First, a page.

On October 2, the English Department hosted an afternoon focused on the multi-faceted work of Professor Ann Romines, who retired this year after 43 years of service to our department, attended by Professor Romines and many friends, colleagues and students.  Sponsored by the Wang Endowment in the Department of English, the afternoon included music, a panel of former students and a keynote address by Guy Reynolds, professor of English and director of The Cather Project at the University of Nebraska-Lincoln.         

Ann Romines is well known for her work in Willa Cather studies, and has also published widely in American literary studies and women's writing more generally. Professor Romines has been an active member of the Willa Cather Foundation's Board of Governors for more than 20 years. She has been involved in numerous editing projects connected to Cather Studies, including the scholarly edition of Sapphira and the Slave Girl (2009) and Willa Cather's Southern Connections: New Essays on Cather and the South (2000). Most recently, she was the editor for At Willa Cather's Tables: The Cather Foundation Cookbook (2010). Professor Romines is also the author of a wide range of books and articles, including The Home Plot: Women, Writing, and Domestic Ritual (1992) and Constructing the Little House: Gender, Culture, and Laura Ingalls Wilder (1997), which received the Children's Literature Association annual award for best scholarly book on children's literature. As a teacher, Professor Romines developed popular classes on these and other topics, including signature courses on Western writing and on old age and adolescence.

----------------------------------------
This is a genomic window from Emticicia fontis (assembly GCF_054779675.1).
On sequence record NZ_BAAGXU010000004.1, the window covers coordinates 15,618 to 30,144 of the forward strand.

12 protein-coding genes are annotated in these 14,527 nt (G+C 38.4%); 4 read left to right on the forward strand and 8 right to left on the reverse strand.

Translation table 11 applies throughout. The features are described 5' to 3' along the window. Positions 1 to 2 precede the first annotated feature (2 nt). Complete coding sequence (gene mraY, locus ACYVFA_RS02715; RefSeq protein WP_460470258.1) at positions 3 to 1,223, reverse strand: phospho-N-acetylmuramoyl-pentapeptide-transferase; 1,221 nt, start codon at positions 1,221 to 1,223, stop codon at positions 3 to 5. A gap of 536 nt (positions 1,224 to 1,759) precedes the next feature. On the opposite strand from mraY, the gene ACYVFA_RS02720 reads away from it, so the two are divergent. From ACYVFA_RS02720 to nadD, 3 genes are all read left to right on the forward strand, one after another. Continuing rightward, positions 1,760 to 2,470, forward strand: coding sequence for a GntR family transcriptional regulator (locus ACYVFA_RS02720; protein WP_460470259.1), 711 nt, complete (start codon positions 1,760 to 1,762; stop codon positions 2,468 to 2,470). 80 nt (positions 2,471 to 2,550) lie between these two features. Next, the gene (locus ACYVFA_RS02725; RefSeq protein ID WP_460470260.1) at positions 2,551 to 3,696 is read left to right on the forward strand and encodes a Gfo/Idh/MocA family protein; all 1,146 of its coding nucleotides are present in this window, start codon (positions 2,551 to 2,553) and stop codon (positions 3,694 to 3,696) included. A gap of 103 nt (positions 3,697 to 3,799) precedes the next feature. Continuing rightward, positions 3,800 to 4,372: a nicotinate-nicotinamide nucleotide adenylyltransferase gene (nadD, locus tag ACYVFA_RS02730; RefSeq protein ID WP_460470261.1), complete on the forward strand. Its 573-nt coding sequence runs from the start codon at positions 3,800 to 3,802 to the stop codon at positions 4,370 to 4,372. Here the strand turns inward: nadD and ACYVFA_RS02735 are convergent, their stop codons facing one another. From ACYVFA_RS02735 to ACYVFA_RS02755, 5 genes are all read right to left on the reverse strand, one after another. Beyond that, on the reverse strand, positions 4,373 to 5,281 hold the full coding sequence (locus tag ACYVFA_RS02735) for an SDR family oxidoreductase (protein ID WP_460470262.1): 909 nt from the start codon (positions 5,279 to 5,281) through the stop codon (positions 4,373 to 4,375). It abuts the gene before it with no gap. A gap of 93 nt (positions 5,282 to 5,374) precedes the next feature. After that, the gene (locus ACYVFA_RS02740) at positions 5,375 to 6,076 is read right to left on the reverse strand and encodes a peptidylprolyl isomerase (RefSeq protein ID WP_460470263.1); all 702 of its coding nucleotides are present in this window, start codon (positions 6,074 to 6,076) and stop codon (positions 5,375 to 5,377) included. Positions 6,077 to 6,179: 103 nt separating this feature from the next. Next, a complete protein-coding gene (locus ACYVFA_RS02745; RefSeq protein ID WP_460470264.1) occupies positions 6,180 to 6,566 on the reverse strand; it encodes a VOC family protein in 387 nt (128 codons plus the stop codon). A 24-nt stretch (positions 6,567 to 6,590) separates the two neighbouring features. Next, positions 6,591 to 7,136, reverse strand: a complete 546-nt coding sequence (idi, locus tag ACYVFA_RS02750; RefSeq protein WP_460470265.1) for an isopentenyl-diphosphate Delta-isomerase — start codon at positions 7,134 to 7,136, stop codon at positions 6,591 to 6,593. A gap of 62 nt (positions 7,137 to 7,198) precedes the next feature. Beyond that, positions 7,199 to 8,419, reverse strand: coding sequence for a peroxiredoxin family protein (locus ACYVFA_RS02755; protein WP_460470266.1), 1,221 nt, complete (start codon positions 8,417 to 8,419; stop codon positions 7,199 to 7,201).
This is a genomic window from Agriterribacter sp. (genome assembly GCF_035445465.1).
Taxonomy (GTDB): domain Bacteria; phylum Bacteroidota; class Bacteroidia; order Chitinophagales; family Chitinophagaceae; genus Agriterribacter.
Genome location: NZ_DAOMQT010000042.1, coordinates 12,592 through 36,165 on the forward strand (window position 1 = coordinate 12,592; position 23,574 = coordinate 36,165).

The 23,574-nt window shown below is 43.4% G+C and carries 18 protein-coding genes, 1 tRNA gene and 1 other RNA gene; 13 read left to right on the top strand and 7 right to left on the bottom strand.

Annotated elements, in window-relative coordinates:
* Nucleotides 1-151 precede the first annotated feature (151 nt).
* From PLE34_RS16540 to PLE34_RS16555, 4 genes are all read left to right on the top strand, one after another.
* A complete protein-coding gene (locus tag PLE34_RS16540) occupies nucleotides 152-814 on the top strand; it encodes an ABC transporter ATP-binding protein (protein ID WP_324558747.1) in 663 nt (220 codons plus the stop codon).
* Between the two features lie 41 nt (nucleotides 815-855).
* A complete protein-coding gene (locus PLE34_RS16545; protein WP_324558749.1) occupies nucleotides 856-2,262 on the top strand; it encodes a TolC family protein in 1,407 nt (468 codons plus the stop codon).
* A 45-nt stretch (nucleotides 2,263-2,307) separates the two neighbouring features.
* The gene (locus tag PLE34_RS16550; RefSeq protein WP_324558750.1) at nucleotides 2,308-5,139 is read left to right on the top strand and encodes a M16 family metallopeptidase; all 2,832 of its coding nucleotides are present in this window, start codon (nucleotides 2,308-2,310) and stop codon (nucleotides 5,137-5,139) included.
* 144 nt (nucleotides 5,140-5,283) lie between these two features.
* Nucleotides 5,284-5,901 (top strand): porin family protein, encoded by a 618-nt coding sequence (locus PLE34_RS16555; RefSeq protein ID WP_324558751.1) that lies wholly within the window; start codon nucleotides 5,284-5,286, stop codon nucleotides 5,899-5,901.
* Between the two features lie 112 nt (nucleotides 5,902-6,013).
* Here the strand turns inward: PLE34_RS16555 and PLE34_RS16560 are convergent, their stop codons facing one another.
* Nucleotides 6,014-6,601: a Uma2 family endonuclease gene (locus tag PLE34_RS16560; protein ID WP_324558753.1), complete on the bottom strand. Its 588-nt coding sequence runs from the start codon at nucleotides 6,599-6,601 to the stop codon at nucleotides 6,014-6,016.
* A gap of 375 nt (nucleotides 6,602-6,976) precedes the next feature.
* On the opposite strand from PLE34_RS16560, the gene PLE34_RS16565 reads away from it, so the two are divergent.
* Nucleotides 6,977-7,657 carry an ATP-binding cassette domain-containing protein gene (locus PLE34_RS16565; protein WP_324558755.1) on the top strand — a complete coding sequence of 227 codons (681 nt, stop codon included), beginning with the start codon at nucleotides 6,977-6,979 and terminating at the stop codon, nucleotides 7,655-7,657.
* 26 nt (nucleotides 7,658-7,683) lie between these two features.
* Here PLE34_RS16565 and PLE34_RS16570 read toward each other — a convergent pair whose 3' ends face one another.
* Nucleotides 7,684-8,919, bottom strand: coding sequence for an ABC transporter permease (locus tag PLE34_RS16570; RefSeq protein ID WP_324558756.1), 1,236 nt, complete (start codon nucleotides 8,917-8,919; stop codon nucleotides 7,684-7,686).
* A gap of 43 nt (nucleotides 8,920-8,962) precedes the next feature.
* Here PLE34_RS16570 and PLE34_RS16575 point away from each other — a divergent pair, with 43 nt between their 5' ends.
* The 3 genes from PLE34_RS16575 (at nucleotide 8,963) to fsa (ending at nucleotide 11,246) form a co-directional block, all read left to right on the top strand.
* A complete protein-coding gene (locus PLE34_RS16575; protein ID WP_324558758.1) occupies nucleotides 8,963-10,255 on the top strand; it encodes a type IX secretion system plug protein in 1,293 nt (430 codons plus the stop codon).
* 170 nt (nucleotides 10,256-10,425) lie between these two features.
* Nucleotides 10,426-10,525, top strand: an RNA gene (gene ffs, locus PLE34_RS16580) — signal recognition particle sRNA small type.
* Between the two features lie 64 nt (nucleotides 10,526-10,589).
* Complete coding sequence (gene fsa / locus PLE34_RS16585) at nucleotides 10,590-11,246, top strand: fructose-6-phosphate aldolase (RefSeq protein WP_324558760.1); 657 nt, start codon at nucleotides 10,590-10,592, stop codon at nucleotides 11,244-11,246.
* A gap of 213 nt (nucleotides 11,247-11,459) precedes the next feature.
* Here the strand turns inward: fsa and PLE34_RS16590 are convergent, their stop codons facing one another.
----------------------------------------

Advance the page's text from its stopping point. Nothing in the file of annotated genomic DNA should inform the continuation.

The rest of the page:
The afternoon featured a performance in the Music Department of "The English Teacher's Aria," from the Operatic Adaptation of Willa Cather's short story, "Paul's Case." After a short introduction to the story, singer Millicent Scarlett performed, accompanied by the composer himself, Gregory Spears. Reconvening in the Textile Museum, we heard scholarly tributes by Charmion Gustke (Belmont University), Michael O'Neill (GW), Lisbeth Fuisz (Georgetown University) and Naomi Lesley (Holyoke Community College).